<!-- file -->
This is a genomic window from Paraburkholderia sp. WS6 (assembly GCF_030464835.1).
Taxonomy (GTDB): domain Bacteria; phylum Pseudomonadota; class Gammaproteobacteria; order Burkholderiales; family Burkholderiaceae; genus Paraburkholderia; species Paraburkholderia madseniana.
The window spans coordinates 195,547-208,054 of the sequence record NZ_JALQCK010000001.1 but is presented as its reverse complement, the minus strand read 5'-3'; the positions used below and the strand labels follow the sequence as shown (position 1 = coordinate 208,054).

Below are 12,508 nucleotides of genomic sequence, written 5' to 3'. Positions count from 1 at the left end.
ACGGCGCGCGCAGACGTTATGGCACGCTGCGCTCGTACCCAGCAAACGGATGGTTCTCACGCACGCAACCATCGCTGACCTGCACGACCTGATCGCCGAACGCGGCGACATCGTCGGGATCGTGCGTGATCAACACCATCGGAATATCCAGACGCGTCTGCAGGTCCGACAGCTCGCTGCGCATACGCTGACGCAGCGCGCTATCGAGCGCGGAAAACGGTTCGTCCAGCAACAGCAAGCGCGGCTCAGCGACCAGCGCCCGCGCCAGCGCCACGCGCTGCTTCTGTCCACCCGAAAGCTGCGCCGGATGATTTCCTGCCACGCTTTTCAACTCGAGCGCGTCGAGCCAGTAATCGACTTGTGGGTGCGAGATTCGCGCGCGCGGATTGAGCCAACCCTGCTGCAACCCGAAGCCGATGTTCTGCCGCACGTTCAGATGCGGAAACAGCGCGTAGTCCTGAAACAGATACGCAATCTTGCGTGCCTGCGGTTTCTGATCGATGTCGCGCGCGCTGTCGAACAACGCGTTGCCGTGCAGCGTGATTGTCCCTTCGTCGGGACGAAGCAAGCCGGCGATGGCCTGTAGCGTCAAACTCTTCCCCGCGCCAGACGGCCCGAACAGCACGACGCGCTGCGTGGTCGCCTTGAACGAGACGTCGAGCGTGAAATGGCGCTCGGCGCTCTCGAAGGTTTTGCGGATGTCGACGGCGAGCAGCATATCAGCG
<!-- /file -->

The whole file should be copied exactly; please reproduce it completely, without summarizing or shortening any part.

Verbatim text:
This is a genomic window from Paraburkholderia sp. WS6 (assembly GCF_030464835.1).
Taxonomy (GTDB): domain Bacteria; phylum Pseudomonadota; class Gammaproteobacteria; order Burkholderiales; family Burkholderiaceae; genus Paraburkholderia; species Paraburkholderia madseniana.
The window spans coordinates 195,547-208,054 of the sequence record NZ_JALQCK010000001.1 but is presented as its reverse complement, the minus strand read 5'-3'; the positions used below and the strand labels follow the sequence as shown (position 1 = coordinate 208,054).

Below are 12,508 nucleotides of genomic sequence, written 5' to 3'. Positions count from 1 at the left end.
ACGGCGCGCGCAGACGTTATGGCACGCTGCGCTCGTACCCAGCAAACGGATGGTTCTCACGCACGCAACCATCGCTGACCTGCACGACCTGATCGCCGAACGCGGCGACATCGTCGGGATCGTGCGTGATCAACACCATCGGAATATCCAGACGCGTCTGCAGGTCCGACAGCTCGCTGCGCATACGCTGACGCAGCGCGCTATCGAGCGCGGAAAACGGTTCGTCCAGCAACAGCAAGCGCGGCTCAGCGACCAGCGCCCGCGCCAGCGCCACGCGCTGCTTCTGTCCACCCGAAAGCTGCGCCGGATGATTTCCTGCCACGCTTTTCAACTCGAGCGCGTCGAGCCAGTAATCGACTTGTGGGTGCGAGATTCGCGCGCGCGGATTGAGCCAACCCTGCTGCAACCCGAAGCCGATGTTCTGCCGCACGTTCAGATGCGGAAACAGCGCGTAGTCCTGAAACAGATACGCAATCTTGCGTGCCTGCGGTTTCTGATCGATGTCGCGCGCGCTGTCGAACAACGCGTTGCCGTGCAGCGTGATTGTCCCTTCGTCGGGACGAAGCAAGCCGGCGATGGCCTGTAGCGTCAAACTCTTCCCCGCGCCAGACGGCCCGAACAGCACGACGCGCTGCGTGGTCGCCTTGAACGAGACGTCGAGCGTGAAATGGCGCTCGGCGCTCTCGAAGGTTTTGCGGATGTCGACGGCGAGCAGCATATCAGCG